It’s Just Justice – The Wisdom of Mr Dillahunty

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It’s Just Justice – The Wisdom of Mr Dillahunty

I don’t want to live in a world where those with power impose their evil intent on the masses and not face any type of consequence. Without God people can easily escape human justice. I can’t buy into that.

You realise pedophiles are immoral, but there are pedophiles who escape from human justice, and therefore it’s good to know that God’s justice is eventually gonna get them.

These are two quotes (paraphrased, perhaps) from a letter by a Christian woman to Matt Dillahunty of The Atheist Experience fame. Here’s a transcript of his response, which he read on the internet radio show The Non Prophets. It’s commonly—and affectionately—referred to as Matt Dillahunty’s Greatest Rant Ever. I’m not sure if it’s his greatest (is it even a rant?), but it’s certainly a worthy response to the common religious sentiment of cosmic justice.

The kind of world you want to live in has no bearing on what kind of world you do live in. If this is your principal objection to worldviews that don’t include some cosmic justice in them—if you’ll forgive the condescending remark—you really don’t understand what you’re talking about.

Life isn’t fair, and the desire for justice that you express is one of the key foundations of most every religion. We’re all aware that sometimes good goes unrewarded and evil goes unpunished. And so, some justice seekers invent a security blanket to ensure that they aren’t mired in depression. It allows them to avoid facing the harshness of an indifferent reality, whether it’s heaven and hell, or karma dictating infinite rebirths; it serves the same purpose.

Some of us prefer to actually face reality. Some of us realise that there’s no good reason to believe that the universe is anything other than indifferent to our existence and our perceptions of good and evil. Some of us realise that dealing with reality on reality’s terms is the only way to make any real improvements in the situation.

Life isn’t fair, and that’s actually comforting, if you think about it. If life were fair that would imply that you actually deserve the bad things that happen to you, and that those who benefit from evil deeds are similarly deserving.

The realisation that there’s no reason to expect justice is what ensures that we take steps to impose justice. The realisation that good isn’t always rewarded is what drives us to reward it when we see it. The realisation that evil isn’t always punished is what drives us to work together as a cooperative society to deal with our problems, collectively and individually, in a way that encourages real change and that hopefully minimizes harmful actions.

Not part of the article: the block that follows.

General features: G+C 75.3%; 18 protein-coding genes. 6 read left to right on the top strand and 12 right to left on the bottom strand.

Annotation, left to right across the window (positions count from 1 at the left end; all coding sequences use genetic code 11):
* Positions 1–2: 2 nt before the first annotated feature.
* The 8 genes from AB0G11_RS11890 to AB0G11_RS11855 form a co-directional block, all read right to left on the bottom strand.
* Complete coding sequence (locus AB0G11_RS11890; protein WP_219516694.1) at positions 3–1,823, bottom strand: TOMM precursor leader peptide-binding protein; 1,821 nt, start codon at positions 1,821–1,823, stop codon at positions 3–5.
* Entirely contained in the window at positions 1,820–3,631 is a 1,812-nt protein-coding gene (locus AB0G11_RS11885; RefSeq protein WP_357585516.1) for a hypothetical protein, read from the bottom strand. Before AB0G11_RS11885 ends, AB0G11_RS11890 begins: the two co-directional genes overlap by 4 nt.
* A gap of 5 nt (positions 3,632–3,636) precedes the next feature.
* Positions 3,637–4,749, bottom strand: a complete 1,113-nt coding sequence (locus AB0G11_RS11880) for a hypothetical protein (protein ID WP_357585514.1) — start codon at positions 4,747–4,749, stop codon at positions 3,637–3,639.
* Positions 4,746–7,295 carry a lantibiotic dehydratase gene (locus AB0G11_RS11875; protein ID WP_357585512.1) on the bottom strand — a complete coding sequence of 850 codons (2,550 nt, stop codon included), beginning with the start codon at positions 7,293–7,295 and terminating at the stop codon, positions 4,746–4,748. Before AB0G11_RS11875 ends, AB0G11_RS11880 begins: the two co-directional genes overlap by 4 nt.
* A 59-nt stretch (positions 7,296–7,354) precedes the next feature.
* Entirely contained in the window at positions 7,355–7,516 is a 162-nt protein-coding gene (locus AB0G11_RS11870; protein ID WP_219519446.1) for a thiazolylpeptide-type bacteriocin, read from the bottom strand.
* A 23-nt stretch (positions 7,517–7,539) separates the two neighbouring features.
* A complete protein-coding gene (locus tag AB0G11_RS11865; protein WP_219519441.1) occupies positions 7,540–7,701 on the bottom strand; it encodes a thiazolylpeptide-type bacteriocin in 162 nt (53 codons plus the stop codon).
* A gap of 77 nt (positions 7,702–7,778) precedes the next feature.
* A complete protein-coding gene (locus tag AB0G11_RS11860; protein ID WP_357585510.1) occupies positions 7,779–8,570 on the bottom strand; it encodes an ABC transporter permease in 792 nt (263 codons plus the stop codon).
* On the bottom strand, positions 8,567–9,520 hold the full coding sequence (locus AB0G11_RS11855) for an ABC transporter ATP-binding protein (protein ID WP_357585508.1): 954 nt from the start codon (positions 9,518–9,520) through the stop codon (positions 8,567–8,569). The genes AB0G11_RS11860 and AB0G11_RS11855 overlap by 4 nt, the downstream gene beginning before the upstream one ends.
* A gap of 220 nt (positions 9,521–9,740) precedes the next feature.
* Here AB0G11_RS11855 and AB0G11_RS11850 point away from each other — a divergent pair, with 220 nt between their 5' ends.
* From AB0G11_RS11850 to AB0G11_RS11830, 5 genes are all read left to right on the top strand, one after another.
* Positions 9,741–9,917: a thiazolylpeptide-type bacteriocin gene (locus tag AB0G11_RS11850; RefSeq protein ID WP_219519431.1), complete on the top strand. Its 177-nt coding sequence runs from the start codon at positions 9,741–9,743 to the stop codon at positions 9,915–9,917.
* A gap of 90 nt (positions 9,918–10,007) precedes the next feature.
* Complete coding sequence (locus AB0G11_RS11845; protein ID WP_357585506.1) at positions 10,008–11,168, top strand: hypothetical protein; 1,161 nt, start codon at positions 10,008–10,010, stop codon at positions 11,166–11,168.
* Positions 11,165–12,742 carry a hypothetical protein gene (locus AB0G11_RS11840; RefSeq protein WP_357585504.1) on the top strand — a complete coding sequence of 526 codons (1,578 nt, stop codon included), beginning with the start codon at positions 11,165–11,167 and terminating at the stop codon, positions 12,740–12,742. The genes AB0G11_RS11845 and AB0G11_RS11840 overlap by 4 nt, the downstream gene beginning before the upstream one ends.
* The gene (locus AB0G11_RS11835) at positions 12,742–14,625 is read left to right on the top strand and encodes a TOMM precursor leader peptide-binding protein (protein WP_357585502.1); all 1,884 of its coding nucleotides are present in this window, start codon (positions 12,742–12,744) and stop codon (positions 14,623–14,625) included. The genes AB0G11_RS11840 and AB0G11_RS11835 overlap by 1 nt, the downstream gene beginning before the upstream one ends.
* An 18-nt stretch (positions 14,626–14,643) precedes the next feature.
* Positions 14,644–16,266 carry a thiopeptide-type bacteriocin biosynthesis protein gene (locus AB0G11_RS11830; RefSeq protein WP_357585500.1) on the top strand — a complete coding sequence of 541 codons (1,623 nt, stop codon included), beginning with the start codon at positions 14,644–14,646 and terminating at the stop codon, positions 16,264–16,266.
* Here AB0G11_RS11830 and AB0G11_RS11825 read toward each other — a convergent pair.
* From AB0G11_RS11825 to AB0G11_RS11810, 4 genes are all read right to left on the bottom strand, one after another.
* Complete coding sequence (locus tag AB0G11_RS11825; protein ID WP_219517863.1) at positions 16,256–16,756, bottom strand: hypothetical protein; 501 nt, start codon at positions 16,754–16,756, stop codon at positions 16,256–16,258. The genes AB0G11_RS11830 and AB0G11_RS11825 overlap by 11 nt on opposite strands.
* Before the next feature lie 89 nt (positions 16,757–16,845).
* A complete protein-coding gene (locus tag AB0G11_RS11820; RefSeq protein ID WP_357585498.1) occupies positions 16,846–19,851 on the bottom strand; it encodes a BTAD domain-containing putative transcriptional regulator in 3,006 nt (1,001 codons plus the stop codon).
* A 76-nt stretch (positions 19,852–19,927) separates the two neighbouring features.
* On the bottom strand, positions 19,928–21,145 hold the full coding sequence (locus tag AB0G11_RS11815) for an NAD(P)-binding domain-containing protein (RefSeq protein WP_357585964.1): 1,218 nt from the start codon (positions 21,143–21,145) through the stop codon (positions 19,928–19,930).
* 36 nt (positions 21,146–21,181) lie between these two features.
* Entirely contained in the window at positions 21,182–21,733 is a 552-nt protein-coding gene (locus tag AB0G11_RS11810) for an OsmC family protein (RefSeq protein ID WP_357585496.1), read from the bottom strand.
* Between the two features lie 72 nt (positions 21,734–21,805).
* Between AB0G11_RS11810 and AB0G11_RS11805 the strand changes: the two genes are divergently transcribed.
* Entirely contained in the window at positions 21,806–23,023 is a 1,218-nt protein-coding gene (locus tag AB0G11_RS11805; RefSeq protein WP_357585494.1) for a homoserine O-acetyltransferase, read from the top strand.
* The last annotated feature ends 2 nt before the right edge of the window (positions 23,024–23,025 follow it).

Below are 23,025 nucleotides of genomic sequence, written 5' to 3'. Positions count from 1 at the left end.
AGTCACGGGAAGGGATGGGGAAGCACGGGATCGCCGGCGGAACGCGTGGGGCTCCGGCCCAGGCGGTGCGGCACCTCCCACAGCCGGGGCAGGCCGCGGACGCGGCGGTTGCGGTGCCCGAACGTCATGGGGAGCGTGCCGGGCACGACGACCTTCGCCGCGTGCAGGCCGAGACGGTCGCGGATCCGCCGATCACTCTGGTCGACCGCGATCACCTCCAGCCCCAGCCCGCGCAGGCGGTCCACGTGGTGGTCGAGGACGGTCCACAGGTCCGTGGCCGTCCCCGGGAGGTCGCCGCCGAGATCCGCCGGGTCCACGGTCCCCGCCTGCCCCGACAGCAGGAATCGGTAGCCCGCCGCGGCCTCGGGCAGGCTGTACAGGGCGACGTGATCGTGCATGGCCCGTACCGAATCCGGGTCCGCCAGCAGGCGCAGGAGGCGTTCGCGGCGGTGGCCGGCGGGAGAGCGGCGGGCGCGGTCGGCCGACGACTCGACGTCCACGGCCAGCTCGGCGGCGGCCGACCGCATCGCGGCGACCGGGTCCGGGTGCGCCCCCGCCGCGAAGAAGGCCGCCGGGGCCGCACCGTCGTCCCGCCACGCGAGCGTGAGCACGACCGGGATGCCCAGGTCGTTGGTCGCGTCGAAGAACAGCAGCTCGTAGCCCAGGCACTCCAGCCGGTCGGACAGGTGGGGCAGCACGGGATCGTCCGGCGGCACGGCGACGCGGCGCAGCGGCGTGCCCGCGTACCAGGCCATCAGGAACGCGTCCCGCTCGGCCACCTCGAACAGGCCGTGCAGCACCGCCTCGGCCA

Realising that justice isn’t guaranteed allows us to appreciate when it happens, and work toward ensuring it on a more regular basis. Your particular God concept/view of justice represents the height of irresponsibility and injustice. Your chosen religion has us born as reprobates, guilty before we’ve even taken a single breath. Responsible for things we’ve never done. It offers instant, undeserved forgiveness for the most horrible of crimes, and punishes people whose only crime is disbelief… forever.

It advocates slavery, denigrates women, curses homosexuals, orders the stoning of unruly children, sanctions wars of exterminations, condones human sacrifices, and poisons every mind it touches. It includes only one unforgivable crime: disbelief. Is that just?

This justice you so admire is no such thing. It is divine edict. It’s arbitrary, capricious, and ultimately unjust and immoral.

Yes, I realise that there are pedophiles out there who’ve escaped our flawed justice system. Do you realise that your system says that they’re all eligible for an eternal paradise? How does that address your objection? Under the rules of Christianity, the pedophile who escapes justice here can also escape your ultimate justice. Under the rules of Christianity, he may live forever in paradise, while someone who spent their entire life doing good, helping others, and contributing in a generally positive way, to the one and only life we’re sure to get, ultimately is judged unworthy of that reward.